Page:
||Survivor: `I just
felt a tremendous sense of relief'
By Kevin Rothstein
February 8, 2005
Paul Shanley was convicted of molesting one boy yesterday, but the verdict
gratified the dozens who claim the perverted ex-priest hurt them during
a decades-long reign of sexual terror.
``I just felt a tremendous sense of relief when I heard the word guilty,''
said Phil Saviano, head of the local chapter of Survivors Network for
those Abused by Priests, who knows many alleged Shanley victims.
Shanley's profile was one of the highest among priests exposed during
the church sexual-abuse crisis that rocked the Boston archdiocese. Many
alleged victims, already fearful their stories were doubted, felt their
credibility depended on a successful prosecution, Saviano said.
``It seems like everybody's hopes and fears were tied into the Shanley
case, and I was frankly worried for survivors emotionally and how they
were going to respond if Shanley was in fact acquitted,'' he said.
During Shanley's criminal trial for raping and fondling a young parishioner
for years during the 1980s, beginning when the boy was 6, the hazy state
of memories recalled by the now-27-year-old victim only heightened the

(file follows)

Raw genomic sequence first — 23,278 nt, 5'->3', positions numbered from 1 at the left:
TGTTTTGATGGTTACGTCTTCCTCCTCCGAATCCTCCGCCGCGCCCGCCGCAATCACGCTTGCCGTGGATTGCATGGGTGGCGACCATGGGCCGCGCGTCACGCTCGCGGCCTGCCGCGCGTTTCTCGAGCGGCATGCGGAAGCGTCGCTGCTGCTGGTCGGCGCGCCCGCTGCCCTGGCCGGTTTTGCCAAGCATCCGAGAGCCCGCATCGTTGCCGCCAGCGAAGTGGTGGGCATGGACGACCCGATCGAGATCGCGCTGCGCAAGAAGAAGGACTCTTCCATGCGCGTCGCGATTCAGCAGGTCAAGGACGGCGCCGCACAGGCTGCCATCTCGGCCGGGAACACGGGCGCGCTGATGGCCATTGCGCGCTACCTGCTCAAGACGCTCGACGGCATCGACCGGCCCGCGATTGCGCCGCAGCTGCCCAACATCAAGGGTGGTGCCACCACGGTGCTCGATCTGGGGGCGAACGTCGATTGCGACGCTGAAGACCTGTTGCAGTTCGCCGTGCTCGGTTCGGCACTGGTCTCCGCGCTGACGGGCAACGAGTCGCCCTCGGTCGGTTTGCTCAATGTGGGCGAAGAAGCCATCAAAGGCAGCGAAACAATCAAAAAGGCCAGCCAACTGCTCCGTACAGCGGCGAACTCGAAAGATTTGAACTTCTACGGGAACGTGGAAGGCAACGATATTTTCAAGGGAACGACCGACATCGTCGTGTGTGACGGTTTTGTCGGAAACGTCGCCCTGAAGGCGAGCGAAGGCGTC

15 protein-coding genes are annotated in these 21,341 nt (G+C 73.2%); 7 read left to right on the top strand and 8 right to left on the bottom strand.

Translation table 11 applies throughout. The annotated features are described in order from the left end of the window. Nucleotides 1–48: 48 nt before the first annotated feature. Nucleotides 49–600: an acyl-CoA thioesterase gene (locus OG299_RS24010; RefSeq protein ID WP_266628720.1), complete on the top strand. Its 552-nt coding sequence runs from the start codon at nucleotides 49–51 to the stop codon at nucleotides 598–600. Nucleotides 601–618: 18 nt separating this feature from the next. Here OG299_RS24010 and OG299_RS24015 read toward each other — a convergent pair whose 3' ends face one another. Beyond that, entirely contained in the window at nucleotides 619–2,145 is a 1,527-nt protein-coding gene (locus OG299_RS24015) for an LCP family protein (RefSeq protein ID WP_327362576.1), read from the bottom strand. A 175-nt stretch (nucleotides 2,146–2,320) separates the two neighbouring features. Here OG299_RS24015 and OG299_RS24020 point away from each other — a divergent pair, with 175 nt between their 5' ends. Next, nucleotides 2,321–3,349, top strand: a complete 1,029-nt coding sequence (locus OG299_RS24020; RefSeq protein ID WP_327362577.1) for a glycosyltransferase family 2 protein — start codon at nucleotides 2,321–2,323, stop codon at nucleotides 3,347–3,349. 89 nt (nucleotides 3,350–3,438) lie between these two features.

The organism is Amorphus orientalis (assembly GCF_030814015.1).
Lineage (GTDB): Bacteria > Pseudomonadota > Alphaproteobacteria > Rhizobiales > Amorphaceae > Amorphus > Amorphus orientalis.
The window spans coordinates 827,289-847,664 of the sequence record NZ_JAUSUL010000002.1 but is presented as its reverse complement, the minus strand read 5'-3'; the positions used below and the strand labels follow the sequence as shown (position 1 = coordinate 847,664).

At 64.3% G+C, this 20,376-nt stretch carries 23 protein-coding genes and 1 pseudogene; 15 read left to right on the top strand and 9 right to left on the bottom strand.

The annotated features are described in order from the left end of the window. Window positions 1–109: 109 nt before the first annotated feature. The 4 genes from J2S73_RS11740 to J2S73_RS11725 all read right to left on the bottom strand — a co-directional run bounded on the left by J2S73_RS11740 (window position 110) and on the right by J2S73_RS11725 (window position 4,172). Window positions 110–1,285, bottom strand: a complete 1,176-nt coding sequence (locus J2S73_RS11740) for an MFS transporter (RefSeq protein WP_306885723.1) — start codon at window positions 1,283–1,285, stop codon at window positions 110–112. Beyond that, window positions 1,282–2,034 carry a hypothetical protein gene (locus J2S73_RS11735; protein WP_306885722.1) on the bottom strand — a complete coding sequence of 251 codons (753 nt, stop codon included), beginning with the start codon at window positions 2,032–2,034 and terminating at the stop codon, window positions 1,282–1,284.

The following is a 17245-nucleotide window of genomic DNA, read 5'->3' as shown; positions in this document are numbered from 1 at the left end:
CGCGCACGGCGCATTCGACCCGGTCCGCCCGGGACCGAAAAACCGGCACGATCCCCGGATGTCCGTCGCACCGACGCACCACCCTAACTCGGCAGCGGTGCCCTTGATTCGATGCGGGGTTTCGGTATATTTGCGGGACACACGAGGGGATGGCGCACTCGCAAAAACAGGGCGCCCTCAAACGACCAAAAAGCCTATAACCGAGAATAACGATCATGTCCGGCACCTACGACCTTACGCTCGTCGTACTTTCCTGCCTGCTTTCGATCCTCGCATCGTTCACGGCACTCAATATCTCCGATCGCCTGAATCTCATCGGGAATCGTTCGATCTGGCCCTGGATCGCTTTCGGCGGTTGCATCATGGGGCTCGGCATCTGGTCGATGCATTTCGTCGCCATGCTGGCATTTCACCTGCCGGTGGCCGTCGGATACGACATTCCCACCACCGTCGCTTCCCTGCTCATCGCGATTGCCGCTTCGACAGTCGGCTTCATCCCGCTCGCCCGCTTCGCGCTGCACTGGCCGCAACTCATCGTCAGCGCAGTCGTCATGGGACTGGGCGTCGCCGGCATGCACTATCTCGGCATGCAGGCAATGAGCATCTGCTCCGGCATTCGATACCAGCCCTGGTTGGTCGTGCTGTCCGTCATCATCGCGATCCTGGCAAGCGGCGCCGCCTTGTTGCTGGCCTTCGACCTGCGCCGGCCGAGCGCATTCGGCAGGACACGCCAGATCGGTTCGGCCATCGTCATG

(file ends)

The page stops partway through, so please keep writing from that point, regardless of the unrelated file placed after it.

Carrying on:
anxiety that other victims felt.
|Robert Costello, consoles John Harris, who says he was molested
by Paul Shanley. (Staff photo by Mark Garfinkel)
And as Shanley became a poster boy of sorts for the priest abuse scandal,
a guilty verdict became all that more important.
``To many victims of clergy pedophilia, not only was Father Shanley on
trial today but so were the supervisors of the Archdiocese of Boston,''
said lawyer Mitchell Garabedian, who represents alleged victims of Shanley
and other priests in civil suits.
Nationally, Shanley ranks ``pretty high in the constellation of clergy
molesters,'' said David Clohessy, national director of SNAP.
``An acquittal would have certainly made it tougher for many victims to
come forward,'' he said.
In a statement, the Archdiocese of Boston did not address the verdict
directly but noted the trial revived the suffering of priest abuse victims.
``It is important for the Archdiocese of Boston, in this moment, to again
apologize for the crimes and harm perpetrated against children by priests
who held the trust and esteem of families and the community,'' the statement